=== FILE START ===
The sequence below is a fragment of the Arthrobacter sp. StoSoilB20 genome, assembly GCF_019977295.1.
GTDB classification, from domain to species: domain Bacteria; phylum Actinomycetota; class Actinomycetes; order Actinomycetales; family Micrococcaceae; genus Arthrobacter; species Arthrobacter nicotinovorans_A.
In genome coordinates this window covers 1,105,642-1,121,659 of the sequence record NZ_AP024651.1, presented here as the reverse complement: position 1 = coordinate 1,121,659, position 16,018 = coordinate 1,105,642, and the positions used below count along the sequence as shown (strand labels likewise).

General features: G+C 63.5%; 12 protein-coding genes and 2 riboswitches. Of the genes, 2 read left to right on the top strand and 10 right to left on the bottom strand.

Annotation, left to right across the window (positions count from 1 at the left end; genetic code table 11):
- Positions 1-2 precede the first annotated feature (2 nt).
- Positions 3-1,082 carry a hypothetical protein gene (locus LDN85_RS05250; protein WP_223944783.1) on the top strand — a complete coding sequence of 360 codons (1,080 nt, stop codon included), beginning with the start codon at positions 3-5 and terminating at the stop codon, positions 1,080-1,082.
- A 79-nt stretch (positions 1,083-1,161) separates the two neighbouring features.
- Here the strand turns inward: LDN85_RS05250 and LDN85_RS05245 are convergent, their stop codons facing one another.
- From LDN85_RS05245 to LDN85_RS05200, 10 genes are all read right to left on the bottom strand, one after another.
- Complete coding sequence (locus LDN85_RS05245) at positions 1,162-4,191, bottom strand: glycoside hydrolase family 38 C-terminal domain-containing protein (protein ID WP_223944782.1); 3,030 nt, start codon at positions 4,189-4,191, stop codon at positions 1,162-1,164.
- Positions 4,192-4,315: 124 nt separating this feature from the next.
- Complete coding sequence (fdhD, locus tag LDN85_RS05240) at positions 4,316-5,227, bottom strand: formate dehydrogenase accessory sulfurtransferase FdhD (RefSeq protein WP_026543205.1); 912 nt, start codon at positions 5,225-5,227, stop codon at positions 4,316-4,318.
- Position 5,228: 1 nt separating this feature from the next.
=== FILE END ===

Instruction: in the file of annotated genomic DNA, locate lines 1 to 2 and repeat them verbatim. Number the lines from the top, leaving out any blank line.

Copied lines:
The sequence below is a fragment of the Arthrobacter sp. StoSoilB20 genome, assembly GCF_019977295.1.
GTDB classification, from domain to species: domain Bacteria; phylum Actinomycetota; class Actinomycetes; order Actinomycetales; family Micrococcaceae; genus Arthrobacter; species Arthrobacter nicotinovorans_A.